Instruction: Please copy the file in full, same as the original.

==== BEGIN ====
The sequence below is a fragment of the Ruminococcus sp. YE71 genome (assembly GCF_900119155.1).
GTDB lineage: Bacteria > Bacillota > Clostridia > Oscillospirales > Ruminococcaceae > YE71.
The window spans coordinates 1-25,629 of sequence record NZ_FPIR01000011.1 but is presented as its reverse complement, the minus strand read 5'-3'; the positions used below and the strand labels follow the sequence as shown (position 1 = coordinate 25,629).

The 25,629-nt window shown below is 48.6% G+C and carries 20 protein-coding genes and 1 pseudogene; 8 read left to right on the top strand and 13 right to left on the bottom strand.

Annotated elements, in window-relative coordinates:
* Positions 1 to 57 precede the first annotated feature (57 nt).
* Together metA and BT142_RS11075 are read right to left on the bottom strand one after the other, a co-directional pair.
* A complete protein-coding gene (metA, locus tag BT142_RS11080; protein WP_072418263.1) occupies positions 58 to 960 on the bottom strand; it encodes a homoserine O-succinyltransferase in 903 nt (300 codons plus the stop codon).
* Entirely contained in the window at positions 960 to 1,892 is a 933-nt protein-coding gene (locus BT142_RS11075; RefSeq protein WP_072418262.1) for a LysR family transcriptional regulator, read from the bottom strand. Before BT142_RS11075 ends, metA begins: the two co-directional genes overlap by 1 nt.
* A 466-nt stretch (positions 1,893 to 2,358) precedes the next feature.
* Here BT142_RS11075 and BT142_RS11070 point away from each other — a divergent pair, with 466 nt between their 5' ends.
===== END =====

The sequence below is a fragment of the Ruminococcus sp. YE71 genome (assembly GCF_900119155.1).
GTDB lineage: Bacteria > Bacillota > Clostridia > Oscillospirales > Ruminococcaceae > YE71.
The window spans coordinates 1-25,629 of sequence record NZ_FPIR01000011.1 but is presented as its reverse complement, the minus strand read 5'-3'; the positions used below and the strand labels follow the sequence as shown (position 1 = coordinate 25,629).

The 25,629-nt window shown below is 48.6% G+C and carries 20 protein-coding genes and 1 pseudogene; 8 read left to right on the top strand and 13 right to left on the bottom strand.

Annotated elements, in window-relative coordinates:
* Positions 1 to 57 precede the first annotated feature (57 nt).
* Together metA and BT142_RS11075 are read right to left on the bottom strand one after the other, a co-directional pair.
* A complete protein-coding gene (metA, locus tag BT142_RS11080; protein WP_072418263.1) occupies positions 58 to 960 on the bottom strand; it encodes a homoserine O-succinyltransferase in 903 nt (300 codons plus the stop codon).
* Entirely contained in the window at positions 960 to 1,892 is a 933-nt protein-coding gene (locus BT142_RS11075; RefSeq protein WP_072418262.1) for a LysR family transcriptional regulator, read from the bottom strand. Before BT142_RS11075 ends, metA begins: the two co-directional genes overlap by 1 nt.
* A 466-nt stretch (positions 1,893 to 2,358) precedes the next feature.
* Here BT142_RS11075 and BT142_RS11070 point away from each other — a divergent pair, with 466 nt between their 5' ends.